'You feel good when you do good'

'You feel good when you do good'

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Jenny Olson, managing director and sole employee of the Office of Recovery Reinvented, works remotely from Fargo. The office is funded by private donations.

"It must be the holiday season or something.”

-- South Central District Judge Bruce Romanick, after several defendants skipped their court dates around Thanksgiving.

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“You feel good when you do good.”

-- Linda Kunick, one of three sisters who volunteered to help prepare the annual Community Thanksgiving Dinner at First Presbyterian Church in Bismarck.

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"By the authority vested in me by the state of North Dakota, I hereby grant that Lilly receives a relaxing turkey Thanksgiving back on the farm."

-- Gov. Doug Burgum pardoning Lilly, an 18-week-old, 18-pound turkey organically raised by North Dakota Turkey Federation President Dave Rude on his farm near Tolna.

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“Either they are screaming and crying and don’t want anything to do with him, or they’re in awe or wonder and loving it.”

-- Kris Haug, administrative assistant with the Mandan Progress Organization, on children visiting with Santa Claus at the local library.

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“We knew it was going to be bigger.”

-- Bill Suess, spill investigation program manager for the state Department of Environmental Quality, on a brine spill in Dunn County initially estimated at 21,000 gallons but later updated to more than 1.3 million gallons.

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“We’re still just trying to figure this life out. It still doesn’t seem real. It’s a whole different life for us.”

-- Sandi Hillig, wife of Anton "Tony" Hillig, who recently retired back to Bismarck after a decorated 26-year military career in which he served seven overseas deployments, in Afghanistan, Bosnia, Haiti, Jordan and Kuwait, along with three tours of duty in Iraq. 

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"A local newspaper can really be the lifeblood of a community. It brings people together. It’s kind of a glue, almost, to a community. It’s a community institution. And it’s not just a loss to the newspaper company; it’s a loss to the community."

-- North Dakota Newspaper Association Executive Director Steve Andrist, on the closure of three county newspapers -- the Adams County Record, in Hettinger; the Dunn County Herald, in Killdeer; and The Herald, in New England.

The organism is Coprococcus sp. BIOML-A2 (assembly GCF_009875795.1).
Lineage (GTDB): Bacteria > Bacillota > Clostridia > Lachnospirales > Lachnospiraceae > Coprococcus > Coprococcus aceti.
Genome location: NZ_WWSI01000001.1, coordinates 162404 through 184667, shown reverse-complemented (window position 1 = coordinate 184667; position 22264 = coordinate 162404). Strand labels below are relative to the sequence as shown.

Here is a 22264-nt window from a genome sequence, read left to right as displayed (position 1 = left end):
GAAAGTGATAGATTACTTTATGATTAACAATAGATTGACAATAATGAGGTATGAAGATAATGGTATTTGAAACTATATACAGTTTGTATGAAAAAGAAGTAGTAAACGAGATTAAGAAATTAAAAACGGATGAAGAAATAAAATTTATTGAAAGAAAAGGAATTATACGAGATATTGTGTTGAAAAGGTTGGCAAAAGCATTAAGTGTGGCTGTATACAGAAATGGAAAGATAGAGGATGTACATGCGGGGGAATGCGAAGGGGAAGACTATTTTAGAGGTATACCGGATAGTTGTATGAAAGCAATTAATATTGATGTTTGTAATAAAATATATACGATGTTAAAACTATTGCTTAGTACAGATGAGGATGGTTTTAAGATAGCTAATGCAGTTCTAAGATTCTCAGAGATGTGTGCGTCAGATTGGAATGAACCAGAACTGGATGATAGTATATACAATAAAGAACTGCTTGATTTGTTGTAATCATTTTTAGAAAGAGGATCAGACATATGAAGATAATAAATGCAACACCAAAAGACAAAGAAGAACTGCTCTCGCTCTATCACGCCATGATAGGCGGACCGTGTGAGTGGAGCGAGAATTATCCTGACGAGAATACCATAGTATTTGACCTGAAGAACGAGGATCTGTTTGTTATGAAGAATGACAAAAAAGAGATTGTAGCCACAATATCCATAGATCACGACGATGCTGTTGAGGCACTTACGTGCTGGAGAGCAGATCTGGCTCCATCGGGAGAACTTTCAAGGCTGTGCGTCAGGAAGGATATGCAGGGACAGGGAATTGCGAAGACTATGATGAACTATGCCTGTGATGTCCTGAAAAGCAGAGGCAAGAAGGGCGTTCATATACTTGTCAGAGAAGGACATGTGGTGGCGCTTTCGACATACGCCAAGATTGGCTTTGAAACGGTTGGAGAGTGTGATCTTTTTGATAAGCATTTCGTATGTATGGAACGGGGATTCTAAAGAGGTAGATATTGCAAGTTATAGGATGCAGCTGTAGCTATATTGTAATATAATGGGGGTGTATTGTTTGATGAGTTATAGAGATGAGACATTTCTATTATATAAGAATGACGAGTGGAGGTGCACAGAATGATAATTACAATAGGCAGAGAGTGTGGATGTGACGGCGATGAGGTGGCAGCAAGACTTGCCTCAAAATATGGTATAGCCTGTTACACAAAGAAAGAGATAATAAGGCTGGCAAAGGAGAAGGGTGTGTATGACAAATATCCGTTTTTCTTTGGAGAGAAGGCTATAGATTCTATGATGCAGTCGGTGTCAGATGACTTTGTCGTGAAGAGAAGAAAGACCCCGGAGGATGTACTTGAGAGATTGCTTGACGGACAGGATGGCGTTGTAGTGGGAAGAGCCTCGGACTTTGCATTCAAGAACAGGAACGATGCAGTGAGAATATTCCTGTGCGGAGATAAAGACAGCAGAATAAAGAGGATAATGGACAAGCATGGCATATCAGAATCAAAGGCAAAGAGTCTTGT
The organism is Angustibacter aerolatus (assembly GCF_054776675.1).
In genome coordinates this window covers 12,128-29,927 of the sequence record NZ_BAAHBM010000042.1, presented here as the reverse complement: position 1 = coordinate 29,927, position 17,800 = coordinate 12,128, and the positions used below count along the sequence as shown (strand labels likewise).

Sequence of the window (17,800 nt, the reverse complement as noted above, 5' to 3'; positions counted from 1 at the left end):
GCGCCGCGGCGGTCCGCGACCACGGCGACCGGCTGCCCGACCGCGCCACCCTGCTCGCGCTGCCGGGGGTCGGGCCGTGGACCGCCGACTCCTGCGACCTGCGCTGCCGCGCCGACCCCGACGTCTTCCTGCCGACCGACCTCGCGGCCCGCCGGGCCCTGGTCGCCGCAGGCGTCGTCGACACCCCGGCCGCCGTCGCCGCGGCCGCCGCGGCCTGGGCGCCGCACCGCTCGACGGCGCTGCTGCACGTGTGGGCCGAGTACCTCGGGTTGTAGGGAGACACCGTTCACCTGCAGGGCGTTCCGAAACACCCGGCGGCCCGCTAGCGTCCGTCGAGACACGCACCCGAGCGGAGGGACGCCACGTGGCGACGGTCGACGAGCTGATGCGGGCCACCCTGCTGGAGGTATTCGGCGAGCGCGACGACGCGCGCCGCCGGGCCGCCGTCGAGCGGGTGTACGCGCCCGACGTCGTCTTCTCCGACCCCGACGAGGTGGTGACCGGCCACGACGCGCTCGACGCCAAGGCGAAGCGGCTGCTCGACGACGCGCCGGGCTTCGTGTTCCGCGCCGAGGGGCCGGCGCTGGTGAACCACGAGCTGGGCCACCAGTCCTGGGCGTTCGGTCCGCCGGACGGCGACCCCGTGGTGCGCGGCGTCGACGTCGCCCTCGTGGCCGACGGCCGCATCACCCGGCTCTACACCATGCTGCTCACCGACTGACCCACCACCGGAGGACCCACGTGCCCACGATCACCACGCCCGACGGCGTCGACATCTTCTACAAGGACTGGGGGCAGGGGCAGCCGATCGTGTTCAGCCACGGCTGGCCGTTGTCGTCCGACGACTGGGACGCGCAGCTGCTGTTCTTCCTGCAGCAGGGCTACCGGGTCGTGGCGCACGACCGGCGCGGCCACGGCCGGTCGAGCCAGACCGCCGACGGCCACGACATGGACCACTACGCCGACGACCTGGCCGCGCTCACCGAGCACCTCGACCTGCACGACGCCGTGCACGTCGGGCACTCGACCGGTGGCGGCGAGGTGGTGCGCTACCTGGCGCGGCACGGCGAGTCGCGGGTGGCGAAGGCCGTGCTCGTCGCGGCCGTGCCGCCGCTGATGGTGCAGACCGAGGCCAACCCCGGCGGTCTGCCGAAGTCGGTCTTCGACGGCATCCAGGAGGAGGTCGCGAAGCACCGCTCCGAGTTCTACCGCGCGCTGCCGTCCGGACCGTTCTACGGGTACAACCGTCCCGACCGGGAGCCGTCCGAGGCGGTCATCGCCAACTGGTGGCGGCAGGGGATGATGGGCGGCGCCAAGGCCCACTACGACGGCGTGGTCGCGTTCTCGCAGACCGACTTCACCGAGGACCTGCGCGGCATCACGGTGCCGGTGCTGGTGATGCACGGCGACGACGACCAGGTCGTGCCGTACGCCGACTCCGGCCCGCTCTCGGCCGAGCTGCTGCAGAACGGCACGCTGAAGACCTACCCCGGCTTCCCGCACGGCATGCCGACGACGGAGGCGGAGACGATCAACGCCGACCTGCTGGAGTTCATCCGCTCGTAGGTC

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"It's very important to me that we remember members of our family who were in the services and friends and students, especially for people who aren't able to be here."

-- Mary Ellen Jesse, of Bismarck, who takes part in the annual Wreaths Across America effort at the North Dakota Veterans Cemetery, sponsoring wreaths for her husband, a friend and a student she taught.

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"Sometimes in those darkest moments is when you need gratitude the most, because the sun is still shining. It's behind the clouds, but again, having the gratitude for the lives and the opportunities that we have are something that we've got to try to remember, because that gives us the resilience we need to get through these tremendous times of adversity."

-- Gov. Doug Burgum, talking about the importance of gratitude.

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“It’s a very tedious project where we are pulling the historical records and pulling the original documentation from statehood and going through some of those titles and abstracts to make sure we are correctly assigning them.”

-- State Land Commissioner Jodi Smith, on an effort by the Department of Trust Lands to reallocate mineral funds to correct trusts after a 2016 audit uncovered issues.

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"The goal is simply to fulfill a need -- improve people's lives -- and as long as we're doing that, I fully believe this movement will continue."

-- Jenny Olson, managing director of the Office of Recovery Reinvented, on the future of the office created by Gov. Doug Burgum. Future governors are under no obligation to continue the office.

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"I'm looking at all kinds of different opportunities and possibilities, kind of piecing together what life will look like. My primary responsibility will be ministry."

-- South Central District Judge Gail Hagerty, who also is a pastoral minister, on her plans to resign next spring after more than three decades behind the bench.

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“This is not an auditioned chorus, this is just community people that want to come and sing. Some singers are near professional, and many people are just amateurs that maybe sing in a church choir, and they all come and they sing this very challenging classical work. This is not easy music.”

-- Messiah Committee Chairman Scott Houser, on the annual performance of Handel's “Messiah” at Trinity Lutheran Church in Bismarck.

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